Dependent Personality Disorder Treatment
Psychotherapy is the preferred treatment for dependent personality disorder. The goal of any psychotherapy should be to make the person more active and independent, and to learn to build healthy relationships. For example, cognitive behavioral therapy focuses on maladaptive thought patterns that cause individuals to be unable to make their own decisions or unable to begin relationships. A short-term therapy (eg Cognitive Behavioral Therapy) can be helpful in interrupting very concrete patterns of behavior and replacing them with optimized strategies.
A strategy for this can be, for example, a training in assertiveness to build the self-confidence of the person. There are also methods that help to develop new views and attitudes towards yourself and others. More meaningful for the change of a personality of a person, however, is a long-term psychotherapy (for example, psychoanalytic or psychodynamic therapy).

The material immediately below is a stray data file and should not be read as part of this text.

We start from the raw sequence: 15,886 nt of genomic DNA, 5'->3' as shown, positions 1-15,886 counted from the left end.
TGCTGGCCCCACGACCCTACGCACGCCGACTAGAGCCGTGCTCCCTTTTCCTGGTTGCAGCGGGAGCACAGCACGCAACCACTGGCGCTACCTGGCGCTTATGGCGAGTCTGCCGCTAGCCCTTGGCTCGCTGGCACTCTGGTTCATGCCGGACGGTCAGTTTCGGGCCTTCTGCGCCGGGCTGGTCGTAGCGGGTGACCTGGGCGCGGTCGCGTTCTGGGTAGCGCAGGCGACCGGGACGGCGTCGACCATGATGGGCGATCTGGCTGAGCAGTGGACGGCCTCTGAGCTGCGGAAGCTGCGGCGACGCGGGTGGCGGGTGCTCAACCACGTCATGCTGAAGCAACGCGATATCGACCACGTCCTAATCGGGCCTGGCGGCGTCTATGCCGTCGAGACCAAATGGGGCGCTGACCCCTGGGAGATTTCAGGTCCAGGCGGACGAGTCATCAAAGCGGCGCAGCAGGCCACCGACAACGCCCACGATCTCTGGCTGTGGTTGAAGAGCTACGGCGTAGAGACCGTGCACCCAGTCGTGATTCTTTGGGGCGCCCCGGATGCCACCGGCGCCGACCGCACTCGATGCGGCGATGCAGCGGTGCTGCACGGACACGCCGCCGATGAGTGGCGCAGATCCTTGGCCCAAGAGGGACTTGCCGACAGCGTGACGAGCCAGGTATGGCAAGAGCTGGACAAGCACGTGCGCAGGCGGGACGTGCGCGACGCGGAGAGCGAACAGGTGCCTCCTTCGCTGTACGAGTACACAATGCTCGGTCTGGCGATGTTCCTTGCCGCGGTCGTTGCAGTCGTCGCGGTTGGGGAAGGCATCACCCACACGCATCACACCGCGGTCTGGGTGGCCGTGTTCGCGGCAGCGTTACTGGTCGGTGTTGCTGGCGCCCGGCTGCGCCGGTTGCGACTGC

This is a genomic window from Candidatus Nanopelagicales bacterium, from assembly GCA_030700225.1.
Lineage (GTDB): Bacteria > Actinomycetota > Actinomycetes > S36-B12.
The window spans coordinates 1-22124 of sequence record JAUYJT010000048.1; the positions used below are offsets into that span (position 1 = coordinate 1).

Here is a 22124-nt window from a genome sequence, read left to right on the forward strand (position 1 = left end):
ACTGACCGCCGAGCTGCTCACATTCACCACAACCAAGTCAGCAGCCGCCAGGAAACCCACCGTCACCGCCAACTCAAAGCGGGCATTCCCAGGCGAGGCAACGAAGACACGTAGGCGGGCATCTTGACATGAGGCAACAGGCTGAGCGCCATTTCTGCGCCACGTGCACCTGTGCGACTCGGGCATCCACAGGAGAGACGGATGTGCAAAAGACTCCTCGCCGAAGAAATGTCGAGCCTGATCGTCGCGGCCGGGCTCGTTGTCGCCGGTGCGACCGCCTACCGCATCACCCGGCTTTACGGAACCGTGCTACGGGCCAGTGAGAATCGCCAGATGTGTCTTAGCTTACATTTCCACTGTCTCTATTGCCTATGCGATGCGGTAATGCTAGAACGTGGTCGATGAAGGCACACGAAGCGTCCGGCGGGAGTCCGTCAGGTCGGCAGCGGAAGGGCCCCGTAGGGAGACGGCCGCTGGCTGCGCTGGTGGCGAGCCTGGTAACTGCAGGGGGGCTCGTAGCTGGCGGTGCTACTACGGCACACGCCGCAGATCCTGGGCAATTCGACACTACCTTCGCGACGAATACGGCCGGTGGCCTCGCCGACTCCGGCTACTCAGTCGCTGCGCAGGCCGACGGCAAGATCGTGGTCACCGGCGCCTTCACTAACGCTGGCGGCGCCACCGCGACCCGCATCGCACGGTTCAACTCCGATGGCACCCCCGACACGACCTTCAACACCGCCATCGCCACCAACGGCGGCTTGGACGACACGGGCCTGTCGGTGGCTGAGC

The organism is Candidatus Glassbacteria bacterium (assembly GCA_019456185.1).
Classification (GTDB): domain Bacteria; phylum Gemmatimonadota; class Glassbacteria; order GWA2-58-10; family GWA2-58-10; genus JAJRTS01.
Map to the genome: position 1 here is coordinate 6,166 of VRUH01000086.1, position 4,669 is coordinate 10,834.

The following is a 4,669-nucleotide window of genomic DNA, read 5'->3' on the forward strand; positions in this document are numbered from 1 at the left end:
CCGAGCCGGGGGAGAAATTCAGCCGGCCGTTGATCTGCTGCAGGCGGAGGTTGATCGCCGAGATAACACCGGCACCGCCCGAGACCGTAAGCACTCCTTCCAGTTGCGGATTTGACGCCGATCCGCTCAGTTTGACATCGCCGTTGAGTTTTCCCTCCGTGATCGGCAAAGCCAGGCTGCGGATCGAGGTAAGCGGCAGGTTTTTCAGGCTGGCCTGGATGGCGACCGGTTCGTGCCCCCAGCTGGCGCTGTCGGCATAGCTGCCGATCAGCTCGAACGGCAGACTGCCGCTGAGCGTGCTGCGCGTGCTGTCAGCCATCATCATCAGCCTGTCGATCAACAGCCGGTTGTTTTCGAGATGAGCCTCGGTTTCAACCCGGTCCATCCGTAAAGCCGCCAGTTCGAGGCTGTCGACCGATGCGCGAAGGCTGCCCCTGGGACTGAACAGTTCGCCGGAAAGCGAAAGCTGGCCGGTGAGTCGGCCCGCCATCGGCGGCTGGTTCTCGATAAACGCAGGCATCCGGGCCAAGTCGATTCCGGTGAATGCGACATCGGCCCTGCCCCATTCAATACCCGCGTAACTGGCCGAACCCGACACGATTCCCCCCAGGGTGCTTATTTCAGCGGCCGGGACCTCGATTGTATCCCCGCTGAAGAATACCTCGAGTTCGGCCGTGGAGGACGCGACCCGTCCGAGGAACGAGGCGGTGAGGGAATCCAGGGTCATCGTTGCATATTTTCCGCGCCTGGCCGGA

Here, experiences during the childhood development are illuminated and how they led to certain defense mechanisms, coping styles and attachment styles and intimacy styles in close relationships. Results are usually only visible after a long-term treatment or therapy.
Medicines are usually only prescribed if the disorder is subject to other problems, such as depression or anxiety disorders, especially as people are very vulnerable to becoming dependent on medicines and other substances.
As with most personality disorders , most people do not seek treatment themselves, but only seek treatment when problems occur in their lives, especially with regard to interpersonal relationships. Individuals with dependent personality disorder are particularly prone to develop depression or anxiety disorders , which can often be the trigger for seeking help.
American Psychiatric Association: Diagnostic and Statistical Manual of Mental Disorders (5th Ed.)
American Psychiatric Association,
National Institutes of Health,
National Library of Medicine